Monty Python's 'DYING circus'
2 July 2014 - Monty Python Live (mostly) opened a ten-night run in London last night.
Three decades since they last appeared on stage, the comedians were back.
John Cleese, Michael Palin, Eric Idle, Terry Gilliam and Terry Jones appeared.
They performed old comedy favourites including the dead parrot sketch.
But public reaction to the money-raising reunion was mixed to say the least.
One Twitter user wrote: 'Monty Python looked tired, pretty rubbish'.
Another said: 'Bunch of skint old men trying to make a few quid. 'dodgy tribute band'.
It was three decades since they last appeared on stage together, and tickets cost upwards of £75 a head, but the Monty Python crew had no trouble packing the O2 with fans last night.
Monty Python Live (mostly) - so named because one of the original group, Graham Chapman, died 25 years ago - was organised, as the septuagenarian comedians happily admitted, to 'make a lot of money' for them.
John Cleese, Michael Palin, Eric Idle, Terry Gilliam and Terry Jones performed most of the old favourites, from the Four Yorkshiremen sketch to a singalong of Always Looks On The Bright Side, and many of the diehard fans turned up in Python fancy dress.
Critics - many of whom definitely remembered the jokes from the first time around - mostly raved about it, but many fans took to Twitter to complain about what one called 'Monty Python's Dying Circus'.
One, Luke Skipper, wrote: 'OK, going to say it, Monty Python looked tired, pretty rubbish, with super awkward fans.'
Twitter user Wayne wrote: 'I don't care what people think BUT Monty Python are s****. Not funny. It's just a bunch of skint old men trying to make a few quid.
And an Australian writer said the ageing comedians had 'made a hefty withdrawal from their reputation bank', adding 'There were, predictably, dead parrots.'
Mick Jagger has called the surviving Pythons 'a bunch of wrinkly old men trying to relive their youth', while The Mail's Quentin Letts (see below for full review) went even further, saying: 'Five tuxedo'd old geezers, necks like tortoises, creaked and croaked through a patchy night of their greatest hits.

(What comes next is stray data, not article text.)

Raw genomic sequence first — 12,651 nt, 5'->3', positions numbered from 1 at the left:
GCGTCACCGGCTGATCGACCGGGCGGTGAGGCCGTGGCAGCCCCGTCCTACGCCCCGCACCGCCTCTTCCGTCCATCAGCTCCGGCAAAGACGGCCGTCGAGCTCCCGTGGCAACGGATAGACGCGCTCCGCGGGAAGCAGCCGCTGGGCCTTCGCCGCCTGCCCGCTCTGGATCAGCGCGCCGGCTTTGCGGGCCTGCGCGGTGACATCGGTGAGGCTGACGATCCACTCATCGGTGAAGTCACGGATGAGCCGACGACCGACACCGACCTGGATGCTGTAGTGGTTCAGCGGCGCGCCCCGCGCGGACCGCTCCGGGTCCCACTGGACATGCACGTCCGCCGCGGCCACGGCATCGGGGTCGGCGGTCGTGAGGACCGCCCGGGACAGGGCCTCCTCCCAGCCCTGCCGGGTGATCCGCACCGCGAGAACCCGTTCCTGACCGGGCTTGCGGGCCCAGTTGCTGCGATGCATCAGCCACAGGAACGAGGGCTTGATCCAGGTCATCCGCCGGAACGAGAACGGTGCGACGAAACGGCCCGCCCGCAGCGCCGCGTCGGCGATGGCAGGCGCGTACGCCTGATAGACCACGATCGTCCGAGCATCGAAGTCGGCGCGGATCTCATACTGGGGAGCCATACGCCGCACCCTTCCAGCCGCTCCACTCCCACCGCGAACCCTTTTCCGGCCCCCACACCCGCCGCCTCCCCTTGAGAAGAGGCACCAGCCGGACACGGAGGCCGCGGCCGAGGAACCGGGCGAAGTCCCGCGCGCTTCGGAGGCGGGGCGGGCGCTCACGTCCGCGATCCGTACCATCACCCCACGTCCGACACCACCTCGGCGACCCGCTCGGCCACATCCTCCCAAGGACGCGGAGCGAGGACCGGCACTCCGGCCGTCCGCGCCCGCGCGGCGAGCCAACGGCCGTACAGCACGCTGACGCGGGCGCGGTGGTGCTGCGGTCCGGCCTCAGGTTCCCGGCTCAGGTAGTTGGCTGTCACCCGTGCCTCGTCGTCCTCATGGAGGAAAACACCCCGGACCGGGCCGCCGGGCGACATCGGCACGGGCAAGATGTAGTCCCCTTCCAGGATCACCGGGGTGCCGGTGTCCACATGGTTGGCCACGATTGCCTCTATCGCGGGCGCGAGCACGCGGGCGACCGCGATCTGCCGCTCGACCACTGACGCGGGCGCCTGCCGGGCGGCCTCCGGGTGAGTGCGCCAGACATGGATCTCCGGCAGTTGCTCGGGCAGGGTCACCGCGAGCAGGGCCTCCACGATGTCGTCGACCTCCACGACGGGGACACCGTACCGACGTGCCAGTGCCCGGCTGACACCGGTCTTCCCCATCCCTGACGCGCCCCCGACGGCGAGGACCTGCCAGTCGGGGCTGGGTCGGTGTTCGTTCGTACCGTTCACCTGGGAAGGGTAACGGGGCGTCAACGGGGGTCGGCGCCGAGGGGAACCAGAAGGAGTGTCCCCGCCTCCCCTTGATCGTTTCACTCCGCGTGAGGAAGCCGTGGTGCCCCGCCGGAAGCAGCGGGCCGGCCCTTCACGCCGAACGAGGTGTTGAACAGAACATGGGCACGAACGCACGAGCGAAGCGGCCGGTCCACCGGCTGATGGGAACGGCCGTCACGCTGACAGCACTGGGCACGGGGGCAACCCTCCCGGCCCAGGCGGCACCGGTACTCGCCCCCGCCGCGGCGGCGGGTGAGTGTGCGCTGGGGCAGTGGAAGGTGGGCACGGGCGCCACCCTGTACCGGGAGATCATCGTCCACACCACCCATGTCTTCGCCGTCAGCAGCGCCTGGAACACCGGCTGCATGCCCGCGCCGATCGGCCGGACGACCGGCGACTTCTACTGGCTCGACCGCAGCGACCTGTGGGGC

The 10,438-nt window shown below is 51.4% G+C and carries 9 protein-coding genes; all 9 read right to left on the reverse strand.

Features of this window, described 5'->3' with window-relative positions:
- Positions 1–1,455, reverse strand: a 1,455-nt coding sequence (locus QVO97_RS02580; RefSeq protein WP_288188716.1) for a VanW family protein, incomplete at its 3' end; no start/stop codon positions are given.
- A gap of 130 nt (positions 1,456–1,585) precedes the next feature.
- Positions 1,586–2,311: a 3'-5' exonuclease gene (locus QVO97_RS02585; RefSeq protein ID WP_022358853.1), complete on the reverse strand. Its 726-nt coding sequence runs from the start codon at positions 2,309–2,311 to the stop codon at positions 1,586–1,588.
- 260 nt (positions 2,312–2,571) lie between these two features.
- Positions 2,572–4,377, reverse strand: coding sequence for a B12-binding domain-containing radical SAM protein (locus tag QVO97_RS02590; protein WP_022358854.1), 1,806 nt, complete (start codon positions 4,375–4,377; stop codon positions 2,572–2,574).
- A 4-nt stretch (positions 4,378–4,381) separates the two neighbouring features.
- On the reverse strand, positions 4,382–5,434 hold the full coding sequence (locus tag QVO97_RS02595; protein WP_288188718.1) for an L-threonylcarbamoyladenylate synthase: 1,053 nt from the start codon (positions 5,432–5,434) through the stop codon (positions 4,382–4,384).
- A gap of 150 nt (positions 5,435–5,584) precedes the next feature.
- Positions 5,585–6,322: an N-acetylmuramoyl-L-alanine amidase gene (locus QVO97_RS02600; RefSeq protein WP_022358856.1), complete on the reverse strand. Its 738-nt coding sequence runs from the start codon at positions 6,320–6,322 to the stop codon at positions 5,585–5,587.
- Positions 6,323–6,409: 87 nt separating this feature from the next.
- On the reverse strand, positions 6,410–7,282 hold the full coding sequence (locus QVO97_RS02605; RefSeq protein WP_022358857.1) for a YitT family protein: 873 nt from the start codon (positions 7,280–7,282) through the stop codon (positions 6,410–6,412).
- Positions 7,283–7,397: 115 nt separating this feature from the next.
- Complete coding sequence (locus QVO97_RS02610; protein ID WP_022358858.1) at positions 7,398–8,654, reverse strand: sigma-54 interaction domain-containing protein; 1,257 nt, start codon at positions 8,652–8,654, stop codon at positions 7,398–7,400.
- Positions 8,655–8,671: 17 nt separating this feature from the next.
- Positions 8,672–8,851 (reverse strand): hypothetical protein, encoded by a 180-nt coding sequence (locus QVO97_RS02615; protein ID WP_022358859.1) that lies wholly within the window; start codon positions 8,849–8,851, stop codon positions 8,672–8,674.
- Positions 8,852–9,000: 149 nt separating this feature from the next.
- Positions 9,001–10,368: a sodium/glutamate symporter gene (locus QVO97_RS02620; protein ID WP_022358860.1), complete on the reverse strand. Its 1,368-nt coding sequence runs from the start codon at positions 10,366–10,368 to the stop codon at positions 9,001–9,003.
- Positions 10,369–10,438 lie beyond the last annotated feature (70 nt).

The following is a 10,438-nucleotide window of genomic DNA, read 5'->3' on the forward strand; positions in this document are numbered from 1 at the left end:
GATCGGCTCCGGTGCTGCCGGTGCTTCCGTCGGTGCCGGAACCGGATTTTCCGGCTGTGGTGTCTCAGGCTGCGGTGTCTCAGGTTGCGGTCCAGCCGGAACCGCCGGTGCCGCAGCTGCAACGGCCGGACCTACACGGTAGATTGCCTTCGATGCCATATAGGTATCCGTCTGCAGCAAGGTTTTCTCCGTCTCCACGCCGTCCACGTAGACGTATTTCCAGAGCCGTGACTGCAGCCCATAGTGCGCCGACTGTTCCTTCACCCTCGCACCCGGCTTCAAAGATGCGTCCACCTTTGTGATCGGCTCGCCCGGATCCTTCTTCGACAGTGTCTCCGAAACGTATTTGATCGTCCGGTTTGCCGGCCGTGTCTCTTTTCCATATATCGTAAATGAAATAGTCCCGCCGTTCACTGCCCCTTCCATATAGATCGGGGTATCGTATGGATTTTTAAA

'Once they were the sharpest thing in satire. Last night, quite often, they looked and sounded like a dodgy tribute band.'
He described Cleese as 'all implausible teeth and pot belly', while Gilliam, who was 'wearing one of those irritating ponytails old groovers of a certain era like to sport, 'seemed barely gripped by proceedings.'
The Mirror said the show's appeal lay in the fact that there was nothing new.
'It's not something completely different but that's exactly why fans will love it,' said Mark Jeffries, whose only criticism was not seeing enough of the Pythons onstage compared with the dancers.
The Express understood that the comedians, who range in age from 74 (Cleese) to 71 (Idle and Palin), needed time to 'recover from their exertions'.
'It's a tall order for a bunch of old men and I think we can cut them some slack,' writes Neil Norman, who said they have 'embedded themselves in the cultural memory'.
But the i lamented the lack of new material, calling the show 'a lazy production' that relied on television footage and 'the whooping adulation of an audience who know all the words'.
Reviewer John Walsh admitted that some of the old sketches were 'still very funny' but said it became a little tiresome.
And comedian Russell Kane conceded it was a show for existing fans, rather than new converts. Tweeting after the show he wrote: 'Witnessed legends in action.'